Global temperature increases by 0.5 degree
Tashkent, Uzbekistan (UzDaily.com) --
The year 2013 once again demonstrated the dramatic impact of droughts, heat waves, floods and tropical cyclones on people and property in all parts of the planet, according to the World Meteorological Organization’s Annual Statement on the Status of the Climate.
The report confirmed that 2013 tied with 2007 as the sixth warmest on record, continuing the long-term global warming trend. It provided a snapshot of regional and national temperatures and extreme events as well as details of ice cover, ocean warming, sea level rise and greenhouse gas concentrations – all inter-related and consistent indicators of our changing climate.
Thirteen of the fourteen warmest years on record have all occurred in the 21st century, and each of the last three decades has been warmer than the previous one, culminating with 2001-2010 as the warmest decade on record.
The average global land and ocean surface temperature in 2013 was 14.5°C (58.1°F) – 0.50°C (0.90°F) above the 1961–1990 average and 0.03°C (0.05°F) higher than the 2001–2010 decadal average. Temperatures in many parts of the southern hemisphere were especially warm, with Australia having its hottest year on record and Argentina its second hottest.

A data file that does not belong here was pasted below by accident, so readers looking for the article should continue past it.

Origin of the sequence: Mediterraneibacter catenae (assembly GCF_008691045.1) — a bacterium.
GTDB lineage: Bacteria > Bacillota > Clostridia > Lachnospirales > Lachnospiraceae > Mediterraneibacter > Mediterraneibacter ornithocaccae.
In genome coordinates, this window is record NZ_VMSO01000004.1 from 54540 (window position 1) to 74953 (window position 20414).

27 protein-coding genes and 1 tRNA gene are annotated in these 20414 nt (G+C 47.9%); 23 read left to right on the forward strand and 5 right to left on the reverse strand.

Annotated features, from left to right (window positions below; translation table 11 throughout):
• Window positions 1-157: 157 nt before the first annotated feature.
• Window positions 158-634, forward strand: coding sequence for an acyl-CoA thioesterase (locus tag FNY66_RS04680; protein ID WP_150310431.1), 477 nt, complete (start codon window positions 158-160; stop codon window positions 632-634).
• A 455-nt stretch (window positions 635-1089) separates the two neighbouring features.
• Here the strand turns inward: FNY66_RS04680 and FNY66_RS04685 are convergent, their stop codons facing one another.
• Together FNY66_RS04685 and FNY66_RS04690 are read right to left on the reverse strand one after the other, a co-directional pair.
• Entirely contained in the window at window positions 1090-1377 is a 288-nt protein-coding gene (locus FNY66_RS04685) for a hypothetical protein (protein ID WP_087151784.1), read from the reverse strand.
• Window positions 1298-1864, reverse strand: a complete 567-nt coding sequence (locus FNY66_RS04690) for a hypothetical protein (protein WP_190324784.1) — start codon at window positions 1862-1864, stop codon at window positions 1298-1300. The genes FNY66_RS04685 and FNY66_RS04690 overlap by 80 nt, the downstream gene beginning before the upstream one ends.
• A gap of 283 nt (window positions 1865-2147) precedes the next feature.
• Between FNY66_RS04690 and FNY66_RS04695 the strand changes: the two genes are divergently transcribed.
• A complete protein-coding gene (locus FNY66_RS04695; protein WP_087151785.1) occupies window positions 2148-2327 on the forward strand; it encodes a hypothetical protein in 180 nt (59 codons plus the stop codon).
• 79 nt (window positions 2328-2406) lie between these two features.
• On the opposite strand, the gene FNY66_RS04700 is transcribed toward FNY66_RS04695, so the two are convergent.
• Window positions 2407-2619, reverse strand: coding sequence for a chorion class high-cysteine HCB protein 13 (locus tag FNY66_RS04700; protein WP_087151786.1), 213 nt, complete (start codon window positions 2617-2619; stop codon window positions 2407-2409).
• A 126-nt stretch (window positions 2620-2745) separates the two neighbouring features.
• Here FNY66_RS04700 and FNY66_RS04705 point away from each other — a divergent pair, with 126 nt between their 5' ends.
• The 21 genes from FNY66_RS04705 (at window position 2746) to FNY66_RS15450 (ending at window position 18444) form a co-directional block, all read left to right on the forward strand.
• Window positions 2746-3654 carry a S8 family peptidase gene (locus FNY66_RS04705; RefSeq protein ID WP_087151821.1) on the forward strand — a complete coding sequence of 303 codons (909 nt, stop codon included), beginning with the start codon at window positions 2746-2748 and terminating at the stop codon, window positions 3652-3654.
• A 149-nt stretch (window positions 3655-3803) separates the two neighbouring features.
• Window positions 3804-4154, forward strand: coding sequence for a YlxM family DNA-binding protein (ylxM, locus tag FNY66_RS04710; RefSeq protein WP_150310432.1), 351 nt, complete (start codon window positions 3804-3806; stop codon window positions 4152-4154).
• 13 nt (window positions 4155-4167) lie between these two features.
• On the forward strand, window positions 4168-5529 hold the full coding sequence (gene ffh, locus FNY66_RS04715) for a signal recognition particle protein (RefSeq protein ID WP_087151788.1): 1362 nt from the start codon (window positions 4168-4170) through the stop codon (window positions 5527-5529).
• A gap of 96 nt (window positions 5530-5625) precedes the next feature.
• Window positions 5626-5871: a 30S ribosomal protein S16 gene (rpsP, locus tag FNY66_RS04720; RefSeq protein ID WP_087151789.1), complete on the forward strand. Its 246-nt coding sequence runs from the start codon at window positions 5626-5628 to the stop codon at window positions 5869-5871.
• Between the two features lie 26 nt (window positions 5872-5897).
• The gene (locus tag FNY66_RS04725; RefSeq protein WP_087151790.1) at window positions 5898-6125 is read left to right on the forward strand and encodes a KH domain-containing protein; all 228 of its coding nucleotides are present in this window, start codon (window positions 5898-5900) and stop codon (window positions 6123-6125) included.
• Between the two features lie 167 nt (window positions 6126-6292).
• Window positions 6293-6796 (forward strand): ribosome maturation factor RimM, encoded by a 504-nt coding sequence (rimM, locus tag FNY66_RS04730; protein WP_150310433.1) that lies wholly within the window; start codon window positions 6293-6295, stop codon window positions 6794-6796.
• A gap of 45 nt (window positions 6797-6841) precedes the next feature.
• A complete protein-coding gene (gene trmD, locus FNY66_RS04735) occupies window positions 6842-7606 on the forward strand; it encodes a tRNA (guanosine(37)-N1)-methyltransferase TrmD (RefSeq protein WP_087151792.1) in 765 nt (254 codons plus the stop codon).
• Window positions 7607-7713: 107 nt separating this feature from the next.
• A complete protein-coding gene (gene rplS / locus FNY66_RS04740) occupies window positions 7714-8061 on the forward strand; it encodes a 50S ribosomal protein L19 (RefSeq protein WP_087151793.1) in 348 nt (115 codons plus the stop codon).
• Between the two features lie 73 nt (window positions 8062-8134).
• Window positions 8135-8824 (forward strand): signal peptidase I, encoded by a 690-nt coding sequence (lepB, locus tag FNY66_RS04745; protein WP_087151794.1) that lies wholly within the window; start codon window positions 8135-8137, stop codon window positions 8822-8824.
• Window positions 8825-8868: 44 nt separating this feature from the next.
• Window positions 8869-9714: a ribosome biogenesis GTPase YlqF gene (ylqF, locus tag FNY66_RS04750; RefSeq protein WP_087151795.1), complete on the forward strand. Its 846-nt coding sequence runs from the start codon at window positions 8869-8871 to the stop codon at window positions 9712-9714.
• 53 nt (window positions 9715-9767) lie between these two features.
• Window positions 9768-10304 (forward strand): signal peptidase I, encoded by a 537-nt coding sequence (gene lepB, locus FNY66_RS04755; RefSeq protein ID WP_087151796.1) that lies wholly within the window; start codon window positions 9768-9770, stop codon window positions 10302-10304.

“Naturally occurring phenomena such as volcanic eruptions or El Niño and La Niña events have always contributed to frame our climate, influenced temperatures or caused disasters like droughts and floods. But many of the extreme events of 2013 were consistent with what we would expect as a result of human-induced climate change. We saw heavier precipitation, more intense heat, and more damage from storm surges and coastal flooding as a result of sea level rise - as Typhoon Haiyan so tragically demonstrated in the Philippines,” said WMO Secretary-General, Mr Michel Jarraud.
“There is no standstill in global warming,” said Mr Jarraud. The warming of our oceans has accelerated, and at lower depths. More than 90 percent of the excess energy trapped by greenhouse gases is stored in the oceans. Levels of these greenhouse gases are at record levels, meaning that our atmosphere and oceans will continue to warm for centuries to come. The laws of physics are non-negotiable.”